Fannie Mae, the largest issuer of single-family mortgage bonds, saw its net income fall 1.2% in the third quarter from a year ago.
Its net worth now stands at $10.3 billion after the September agreement between its watchdog, the Federal Housing Finance Agency, and the Treasury, allowed it to begin rebuilding capital.
Net income fell to $3.96 billion from $4.01 billion in the year-ago quarter, the government-controlled mortgage financier said on Thursday. Net interest income fell to $5.23 billion from $5.37 billion while income from fees rose to $402 million from $271 million.
Fannie Mae’s single-family segment reported net income of $3.32 billion, down from $3.46 billion in the year-ago quarter. Net interest income fell to $4.48 billion from $4.67 billion while “fee and other income” rose to $156 million from $79 million in the same period.
Fannie Mae’s multifamily segment saw net income rise to $640 million from $549 million. Net interest income rose to $745 million from $699 million as “fee and other income” rose to $246 million from $192 million.
Fannie Mae backed 39% of the single-family mortgages originated in the third quarter, the company estimated.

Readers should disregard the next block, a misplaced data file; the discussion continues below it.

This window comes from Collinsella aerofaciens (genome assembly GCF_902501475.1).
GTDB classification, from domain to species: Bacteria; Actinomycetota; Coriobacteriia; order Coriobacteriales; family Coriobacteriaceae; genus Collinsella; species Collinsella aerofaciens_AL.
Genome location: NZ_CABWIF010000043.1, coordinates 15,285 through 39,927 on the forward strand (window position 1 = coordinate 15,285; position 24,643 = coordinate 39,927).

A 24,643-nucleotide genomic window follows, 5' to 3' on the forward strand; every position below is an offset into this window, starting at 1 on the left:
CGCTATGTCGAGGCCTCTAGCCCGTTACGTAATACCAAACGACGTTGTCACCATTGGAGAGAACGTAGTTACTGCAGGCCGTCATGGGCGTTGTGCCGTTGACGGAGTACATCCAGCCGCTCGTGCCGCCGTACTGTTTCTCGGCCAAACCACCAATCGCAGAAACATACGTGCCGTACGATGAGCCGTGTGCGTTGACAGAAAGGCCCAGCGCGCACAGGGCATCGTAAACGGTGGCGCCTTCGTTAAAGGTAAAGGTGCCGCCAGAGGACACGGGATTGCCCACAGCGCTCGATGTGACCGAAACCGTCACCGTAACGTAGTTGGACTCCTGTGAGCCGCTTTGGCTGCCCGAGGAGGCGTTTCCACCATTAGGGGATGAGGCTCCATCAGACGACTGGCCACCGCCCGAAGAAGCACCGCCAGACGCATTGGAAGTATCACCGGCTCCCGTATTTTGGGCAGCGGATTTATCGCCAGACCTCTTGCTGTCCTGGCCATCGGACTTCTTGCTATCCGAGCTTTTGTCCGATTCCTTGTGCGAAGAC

“Fannie Mae has financed approximately 1 in 4 single-family mortgage loans outstanding in the United States,” the company said in a statement.
Treasury and the FHFA agreed to increase the amount of capital Fannie Mae is permitted to retain to $25 billion, allowing it to begin restoring its capital base with an eye to releasing it from conservatorship.
The mortgage giant’s current net worth, $10.3 billion, compares with $6.2 billion at the end of 2018.
Fannie Mae was once numbered among the most powerful companies in the U.S., with a stock price that traded north of $80 a share. After it was seized by the federal government in 2008, those same shares began trading for pennies. Yesterday, the shares closed at $3.14.
Treasury issued a so-called blueprint on Sept. 5, on the eve of the 11th anniversary of its seizure, to release Fannie Mae and Freddie Mac from government conservatorship.
On Sept. 30, FHFA and Treasury announced an agreement that would allow the so-called government-sponsored enterprises to retain a combined $45 billion in capital as they prepare to become independent companies again.
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